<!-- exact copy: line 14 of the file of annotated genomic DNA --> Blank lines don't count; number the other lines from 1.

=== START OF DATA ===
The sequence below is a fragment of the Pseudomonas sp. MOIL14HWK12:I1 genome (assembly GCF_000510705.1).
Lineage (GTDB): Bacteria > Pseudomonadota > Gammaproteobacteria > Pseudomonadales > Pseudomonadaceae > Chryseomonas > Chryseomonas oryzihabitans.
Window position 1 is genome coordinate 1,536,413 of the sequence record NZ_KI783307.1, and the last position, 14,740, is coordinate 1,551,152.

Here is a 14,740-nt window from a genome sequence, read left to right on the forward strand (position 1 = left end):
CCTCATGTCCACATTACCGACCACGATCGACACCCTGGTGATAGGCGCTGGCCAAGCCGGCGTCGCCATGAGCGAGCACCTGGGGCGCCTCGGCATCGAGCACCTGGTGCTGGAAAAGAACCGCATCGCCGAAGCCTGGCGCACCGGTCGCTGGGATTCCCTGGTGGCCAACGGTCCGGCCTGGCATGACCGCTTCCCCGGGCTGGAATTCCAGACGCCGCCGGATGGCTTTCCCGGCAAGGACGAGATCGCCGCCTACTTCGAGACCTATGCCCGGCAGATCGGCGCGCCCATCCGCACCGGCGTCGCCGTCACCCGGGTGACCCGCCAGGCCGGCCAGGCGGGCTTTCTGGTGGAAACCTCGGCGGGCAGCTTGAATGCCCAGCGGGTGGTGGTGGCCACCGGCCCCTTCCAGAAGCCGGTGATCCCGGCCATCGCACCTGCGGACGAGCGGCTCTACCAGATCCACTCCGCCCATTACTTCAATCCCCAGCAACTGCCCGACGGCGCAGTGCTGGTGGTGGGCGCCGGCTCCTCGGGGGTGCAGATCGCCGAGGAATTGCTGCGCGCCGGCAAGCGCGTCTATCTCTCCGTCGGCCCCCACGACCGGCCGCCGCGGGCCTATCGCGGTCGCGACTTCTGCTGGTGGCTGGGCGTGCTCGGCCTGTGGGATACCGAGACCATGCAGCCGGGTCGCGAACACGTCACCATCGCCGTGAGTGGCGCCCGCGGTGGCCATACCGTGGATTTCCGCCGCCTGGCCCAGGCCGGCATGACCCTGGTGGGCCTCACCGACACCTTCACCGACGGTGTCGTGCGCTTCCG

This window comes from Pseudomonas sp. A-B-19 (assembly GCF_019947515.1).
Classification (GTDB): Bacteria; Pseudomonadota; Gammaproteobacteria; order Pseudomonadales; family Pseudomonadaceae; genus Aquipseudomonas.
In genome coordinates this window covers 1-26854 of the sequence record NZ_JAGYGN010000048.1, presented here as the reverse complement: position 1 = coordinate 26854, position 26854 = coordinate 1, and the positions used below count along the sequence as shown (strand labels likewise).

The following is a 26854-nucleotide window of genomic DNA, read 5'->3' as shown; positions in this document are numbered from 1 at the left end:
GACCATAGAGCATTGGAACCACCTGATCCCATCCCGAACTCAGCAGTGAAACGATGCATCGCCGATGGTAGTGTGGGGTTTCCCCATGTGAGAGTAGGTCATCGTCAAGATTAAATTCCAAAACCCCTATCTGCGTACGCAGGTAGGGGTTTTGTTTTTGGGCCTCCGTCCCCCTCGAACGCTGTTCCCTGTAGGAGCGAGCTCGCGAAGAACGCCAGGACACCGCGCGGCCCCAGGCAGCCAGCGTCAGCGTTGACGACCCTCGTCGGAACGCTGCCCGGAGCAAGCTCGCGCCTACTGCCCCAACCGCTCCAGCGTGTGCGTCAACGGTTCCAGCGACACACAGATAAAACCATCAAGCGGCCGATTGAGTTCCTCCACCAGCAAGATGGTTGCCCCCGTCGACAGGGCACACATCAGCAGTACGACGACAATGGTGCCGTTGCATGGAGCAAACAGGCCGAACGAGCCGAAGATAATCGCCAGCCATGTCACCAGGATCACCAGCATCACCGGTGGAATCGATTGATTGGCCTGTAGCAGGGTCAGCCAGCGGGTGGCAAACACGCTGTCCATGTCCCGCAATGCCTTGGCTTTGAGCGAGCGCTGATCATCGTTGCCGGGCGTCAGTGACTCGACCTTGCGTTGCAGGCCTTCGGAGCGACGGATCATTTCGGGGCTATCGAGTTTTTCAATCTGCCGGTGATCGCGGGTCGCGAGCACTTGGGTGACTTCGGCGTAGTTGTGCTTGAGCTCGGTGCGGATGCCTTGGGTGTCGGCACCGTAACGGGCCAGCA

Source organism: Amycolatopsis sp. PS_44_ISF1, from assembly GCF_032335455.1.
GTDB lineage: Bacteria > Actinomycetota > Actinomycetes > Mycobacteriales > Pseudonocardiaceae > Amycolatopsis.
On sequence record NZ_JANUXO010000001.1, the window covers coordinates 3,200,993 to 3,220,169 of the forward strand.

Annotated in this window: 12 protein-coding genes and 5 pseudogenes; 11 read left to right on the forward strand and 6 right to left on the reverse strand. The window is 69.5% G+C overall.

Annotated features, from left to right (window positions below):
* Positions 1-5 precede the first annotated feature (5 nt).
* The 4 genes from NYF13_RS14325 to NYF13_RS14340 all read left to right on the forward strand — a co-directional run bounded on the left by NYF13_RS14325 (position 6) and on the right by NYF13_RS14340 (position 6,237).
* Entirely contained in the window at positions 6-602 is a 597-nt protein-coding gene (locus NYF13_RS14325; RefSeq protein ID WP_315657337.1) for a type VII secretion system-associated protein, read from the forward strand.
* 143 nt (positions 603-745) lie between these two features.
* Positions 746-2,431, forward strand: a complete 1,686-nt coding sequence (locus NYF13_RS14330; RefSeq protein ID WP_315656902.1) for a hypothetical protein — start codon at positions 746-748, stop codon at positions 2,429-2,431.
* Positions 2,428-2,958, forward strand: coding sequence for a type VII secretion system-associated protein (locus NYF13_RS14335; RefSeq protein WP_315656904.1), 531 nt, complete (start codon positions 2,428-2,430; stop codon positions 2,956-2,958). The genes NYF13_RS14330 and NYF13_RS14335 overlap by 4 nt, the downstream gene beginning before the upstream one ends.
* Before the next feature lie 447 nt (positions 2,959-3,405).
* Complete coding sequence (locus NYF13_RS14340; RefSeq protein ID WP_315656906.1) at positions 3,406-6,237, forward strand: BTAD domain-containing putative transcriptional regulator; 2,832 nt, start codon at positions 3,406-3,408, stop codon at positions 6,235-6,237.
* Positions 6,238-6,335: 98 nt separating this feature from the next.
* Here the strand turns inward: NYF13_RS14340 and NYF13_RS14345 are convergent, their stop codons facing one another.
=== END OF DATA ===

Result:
Annotated in this window: 12 protein-coding genes and 5 pseudogenes; 11 read left to right on the forward strand and 6 right to left on the reverse strand. The window is 69.5% G+C overall.